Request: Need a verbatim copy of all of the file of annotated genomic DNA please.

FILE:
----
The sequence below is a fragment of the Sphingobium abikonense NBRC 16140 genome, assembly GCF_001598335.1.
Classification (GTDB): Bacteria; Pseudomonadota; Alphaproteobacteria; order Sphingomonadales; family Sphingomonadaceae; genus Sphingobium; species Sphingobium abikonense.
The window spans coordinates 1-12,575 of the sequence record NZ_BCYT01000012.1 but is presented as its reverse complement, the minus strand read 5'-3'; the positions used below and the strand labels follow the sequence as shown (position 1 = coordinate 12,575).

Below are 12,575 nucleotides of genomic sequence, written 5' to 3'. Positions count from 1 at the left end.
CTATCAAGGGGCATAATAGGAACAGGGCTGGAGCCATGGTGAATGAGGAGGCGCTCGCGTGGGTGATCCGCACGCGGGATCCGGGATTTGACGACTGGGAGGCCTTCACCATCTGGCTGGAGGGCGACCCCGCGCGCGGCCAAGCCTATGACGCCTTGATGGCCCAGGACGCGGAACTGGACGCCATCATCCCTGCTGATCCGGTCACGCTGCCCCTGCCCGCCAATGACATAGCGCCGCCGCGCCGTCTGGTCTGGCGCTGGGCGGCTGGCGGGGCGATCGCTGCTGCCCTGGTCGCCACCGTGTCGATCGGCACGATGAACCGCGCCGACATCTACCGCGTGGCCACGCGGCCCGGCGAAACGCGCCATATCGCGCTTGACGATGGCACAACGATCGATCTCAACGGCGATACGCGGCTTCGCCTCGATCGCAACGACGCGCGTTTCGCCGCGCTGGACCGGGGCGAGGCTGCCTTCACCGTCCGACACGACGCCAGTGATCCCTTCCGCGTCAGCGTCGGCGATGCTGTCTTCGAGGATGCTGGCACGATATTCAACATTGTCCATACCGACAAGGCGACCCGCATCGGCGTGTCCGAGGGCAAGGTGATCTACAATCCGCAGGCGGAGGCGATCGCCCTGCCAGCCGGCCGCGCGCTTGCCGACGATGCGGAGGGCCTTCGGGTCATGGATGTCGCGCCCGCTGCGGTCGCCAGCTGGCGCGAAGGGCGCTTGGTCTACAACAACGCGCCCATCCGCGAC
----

The sequence below is a fragment of the Sphingobium abikonense NBRC 16140 genome, assembly GCF_001598335.1.
Classification (GTDB): Bacteria; Pseudomonadota; Alphaproteobacteria; order Sphingomonadales; family Sphingomonadaceae; genus Sphingobium; species Sphingobium abikonense.
The window spans coordinates 1-12,575 of the sequence record NZ_BCYT01000012.1 but is presented as its reverse complement, the minus strand read 5'-3'; the positions used below and the strand labels follow the sequence as shown (position 1 = coordinate 12,575).

Below are 12,575 nucleotides of genomic sequence, written 5' to 3'. Positions count from 1 at the left end.
CTATCAAGGGGCATAATAGGAACAGGGCTGGAGCCATGGTGAATGAGGAGGCGCTCGCGTGGGTGATCCGCACGCGGGATCCGGGATTTGACGACTGGGAGGCCTTCACCATCTGGCTGGAGGGCGACCCCGCGCGCGGCCAAGCCTATGACGCCTTGATGGCCCAGGACGCGGAACTGGACGCCATCATCCCTGCTGATCCGGTCACGCTGCCCCTGCCCGCCAATGACATAGCGCCGCCGCGCCGTCTGGTCTGGCGCTGGGCGGCTGGCGGGGCGATCGCTGCTGCCCTGGTCGCCACCGTGTCGATCGGCACGATGAACCGCGCCGACATCTACCGCGTGGCCACGCGGCCCGGCGAAACGCGCCATATCGCGCTTGACGATGGCACAACGATCGATCTCAACGGCGATACGCGGCTTCGCCTCGATCGCAACGACGCGCGTTTCGCCGCGCTGGACCGGGGCGAGGCTGCCTTCACCGTCCGACACGACGCCAGTGATCCCTTCCGCGTCAGCGTCGGCGATGCTGTCTTCGAGGATGCTGGCACGATATTCAACATTGTCCATACCGACAAGGCGACCCGCATCGGCGTGTCCGAGGGCAAGGTGATCTACAATCCGCAGGCGGAGGCGATCGCCCTGCCAGCCGGCCGCGCGCTTGCCGACGATGCGGAGGGCCTTCGGGTCATGGATGTCGCGCCCGCTGCGGTCGCCAGCTGGCGCGAAGGGCGCTTGGTCTACAACAACGCGCCCATCCGCGAC